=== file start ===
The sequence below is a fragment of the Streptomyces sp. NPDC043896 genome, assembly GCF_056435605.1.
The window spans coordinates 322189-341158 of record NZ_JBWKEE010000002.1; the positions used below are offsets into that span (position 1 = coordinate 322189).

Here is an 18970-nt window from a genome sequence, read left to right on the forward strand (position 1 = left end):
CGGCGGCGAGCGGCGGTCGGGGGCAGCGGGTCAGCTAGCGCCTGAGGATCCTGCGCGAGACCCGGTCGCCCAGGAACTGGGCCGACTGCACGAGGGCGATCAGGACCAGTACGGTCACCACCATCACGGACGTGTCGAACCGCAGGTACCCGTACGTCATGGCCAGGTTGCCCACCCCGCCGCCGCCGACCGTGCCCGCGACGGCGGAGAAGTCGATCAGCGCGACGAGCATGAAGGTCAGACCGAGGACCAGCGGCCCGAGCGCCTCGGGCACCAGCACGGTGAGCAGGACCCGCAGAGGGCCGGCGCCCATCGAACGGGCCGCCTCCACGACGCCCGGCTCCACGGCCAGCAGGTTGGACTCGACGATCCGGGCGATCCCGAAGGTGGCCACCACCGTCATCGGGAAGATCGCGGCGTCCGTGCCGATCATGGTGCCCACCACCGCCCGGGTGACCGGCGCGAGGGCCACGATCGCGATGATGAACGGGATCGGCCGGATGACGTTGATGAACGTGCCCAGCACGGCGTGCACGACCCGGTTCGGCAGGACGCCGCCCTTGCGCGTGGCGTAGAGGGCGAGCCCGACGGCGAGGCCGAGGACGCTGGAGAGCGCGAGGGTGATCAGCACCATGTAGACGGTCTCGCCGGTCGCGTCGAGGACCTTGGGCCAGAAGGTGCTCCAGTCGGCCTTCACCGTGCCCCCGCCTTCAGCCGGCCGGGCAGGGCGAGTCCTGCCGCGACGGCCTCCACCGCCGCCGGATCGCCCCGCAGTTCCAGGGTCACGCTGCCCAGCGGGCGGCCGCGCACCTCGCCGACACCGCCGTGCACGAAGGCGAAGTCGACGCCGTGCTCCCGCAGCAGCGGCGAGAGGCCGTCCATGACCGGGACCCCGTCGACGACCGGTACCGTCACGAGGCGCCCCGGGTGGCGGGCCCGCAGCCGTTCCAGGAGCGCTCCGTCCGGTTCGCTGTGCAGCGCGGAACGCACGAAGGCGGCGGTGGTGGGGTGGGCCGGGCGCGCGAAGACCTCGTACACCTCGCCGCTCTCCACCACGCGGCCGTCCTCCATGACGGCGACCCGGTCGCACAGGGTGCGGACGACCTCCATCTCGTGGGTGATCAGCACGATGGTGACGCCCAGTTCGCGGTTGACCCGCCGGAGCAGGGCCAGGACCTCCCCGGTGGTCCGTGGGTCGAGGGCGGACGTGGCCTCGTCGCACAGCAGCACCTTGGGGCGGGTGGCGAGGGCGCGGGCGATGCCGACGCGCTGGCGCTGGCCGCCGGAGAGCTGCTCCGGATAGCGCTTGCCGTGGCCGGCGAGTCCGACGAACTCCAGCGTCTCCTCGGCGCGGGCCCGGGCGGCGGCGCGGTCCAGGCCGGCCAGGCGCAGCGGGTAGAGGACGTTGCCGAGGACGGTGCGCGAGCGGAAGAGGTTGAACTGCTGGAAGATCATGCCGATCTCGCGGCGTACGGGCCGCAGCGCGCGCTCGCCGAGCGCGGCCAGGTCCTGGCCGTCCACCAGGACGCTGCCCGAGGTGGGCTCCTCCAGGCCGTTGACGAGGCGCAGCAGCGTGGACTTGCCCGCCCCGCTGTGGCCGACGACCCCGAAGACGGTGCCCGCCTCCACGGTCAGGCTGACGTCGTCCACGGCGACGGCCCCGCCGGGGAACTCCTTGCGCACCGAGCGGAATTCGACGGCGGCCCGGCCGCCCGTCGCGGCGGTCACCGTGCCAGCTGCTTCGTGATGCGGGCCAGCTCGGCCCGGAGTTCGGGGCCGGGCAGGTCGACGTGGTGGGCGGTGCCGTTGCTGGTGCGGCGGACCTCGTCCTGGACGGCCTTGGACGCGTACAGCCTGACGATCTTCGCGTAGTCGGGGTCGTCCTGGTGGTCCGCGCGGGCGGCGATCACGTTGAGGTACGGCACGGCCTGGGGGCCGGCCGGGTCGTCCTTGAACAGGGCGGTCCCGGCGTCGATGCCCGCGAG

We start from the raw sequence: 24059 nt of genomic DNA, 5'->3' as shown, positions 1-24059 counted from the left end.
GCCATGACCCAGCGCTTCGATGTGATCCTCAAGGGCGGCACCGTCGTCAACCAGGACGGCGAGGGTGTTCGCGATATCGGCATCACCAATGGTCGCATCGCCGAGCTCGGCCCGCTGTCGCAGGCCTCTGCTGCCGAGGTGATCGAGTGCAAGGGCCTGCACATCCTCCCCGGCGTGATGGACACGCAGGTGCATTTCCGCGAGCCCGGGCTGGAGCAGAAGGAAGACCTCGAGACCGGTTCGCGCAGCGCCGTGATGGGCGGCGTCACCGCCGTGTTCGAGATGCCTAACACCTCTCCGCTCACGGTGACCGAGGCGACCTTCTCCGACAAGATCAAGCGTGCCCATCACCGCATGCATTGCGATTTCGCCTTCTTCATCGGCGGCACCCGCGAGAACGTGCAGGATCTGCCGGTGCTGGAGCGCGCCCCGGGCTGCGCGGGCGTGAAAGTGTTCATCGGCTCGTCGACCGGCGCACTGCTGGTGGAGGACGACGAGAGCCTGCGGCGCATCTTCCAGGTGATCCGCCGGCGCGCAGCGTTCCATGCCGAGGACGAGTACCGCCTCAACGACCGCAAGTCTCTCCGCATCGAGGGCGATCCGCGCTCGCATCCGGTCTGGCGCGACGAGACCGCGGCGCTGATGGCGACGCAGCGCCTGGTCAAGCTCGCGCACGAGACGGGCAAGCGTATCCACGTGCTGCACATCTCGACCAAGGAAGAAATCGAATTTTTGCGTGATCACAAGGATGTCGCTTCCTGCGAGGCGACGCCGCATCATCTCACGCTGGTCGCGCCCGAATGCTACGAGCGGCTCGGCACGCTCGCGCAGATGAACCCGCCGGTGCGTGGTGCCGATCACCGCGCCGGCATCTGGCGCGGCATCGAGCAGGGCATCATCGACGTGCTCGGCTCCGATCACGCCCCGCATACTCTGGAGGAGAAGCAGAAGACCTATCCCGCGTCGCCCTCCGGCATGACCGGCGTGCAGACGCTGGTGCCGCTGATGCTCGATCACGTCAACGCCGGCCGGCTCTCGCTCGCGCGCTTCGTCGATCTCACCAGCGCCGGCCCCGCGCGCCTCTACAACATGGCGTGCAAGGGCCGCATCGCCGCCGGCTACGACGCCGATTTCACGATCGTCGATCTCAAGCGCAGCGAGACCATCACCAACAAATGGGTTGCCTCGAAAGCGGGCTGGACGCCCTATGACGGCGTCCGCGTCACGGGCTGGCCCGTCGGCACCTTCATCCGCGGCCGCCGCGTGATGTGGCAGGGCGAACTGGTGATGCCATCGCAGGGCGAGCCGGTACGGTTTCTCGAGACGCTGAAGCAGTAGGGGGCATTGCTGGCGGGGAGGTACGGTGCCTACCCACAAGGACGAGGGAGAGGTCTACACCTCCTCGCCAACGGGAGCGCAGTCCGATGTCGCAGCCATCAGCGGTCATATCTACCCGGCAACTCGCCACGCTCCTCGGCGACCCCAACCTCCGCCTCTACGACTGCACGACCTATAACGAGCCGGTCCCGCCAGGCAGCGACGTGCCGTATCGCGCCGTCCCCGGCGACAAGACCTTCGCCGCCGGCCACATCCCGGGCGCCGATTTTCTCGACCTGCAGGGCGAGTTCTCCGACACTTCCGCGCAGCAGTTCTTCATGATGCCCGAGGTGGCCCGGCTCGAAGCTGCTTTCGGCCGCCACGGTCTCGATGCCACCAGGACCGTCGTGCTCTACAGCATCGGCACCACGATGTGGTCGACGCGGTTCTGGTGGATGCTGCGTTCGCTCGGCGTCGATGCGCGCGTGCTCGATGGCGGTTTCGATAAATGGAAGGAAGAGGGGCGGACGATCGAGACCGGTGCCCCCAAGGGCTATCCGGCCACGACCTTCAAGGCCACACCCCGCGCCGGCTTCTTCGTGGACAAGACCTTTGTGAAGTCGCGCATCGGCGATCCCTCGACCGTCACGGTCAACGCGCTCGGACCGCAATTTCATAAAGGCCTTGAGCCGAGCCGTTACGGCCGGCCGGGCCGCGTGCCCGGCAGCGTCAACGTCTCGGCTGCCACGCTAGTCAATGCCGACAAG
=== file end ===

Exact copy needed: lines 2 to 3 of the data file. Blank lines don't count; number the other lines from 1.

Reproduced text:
The window spans coordinates 322189-341158 of record NZ_JBWKEE010000002.1; the positions used below are offsets into that span (position 1 = coordinate 322189).

Here is an 18970-nt window from a genome sequence, read left to right on the forward strand (position 1 = left end):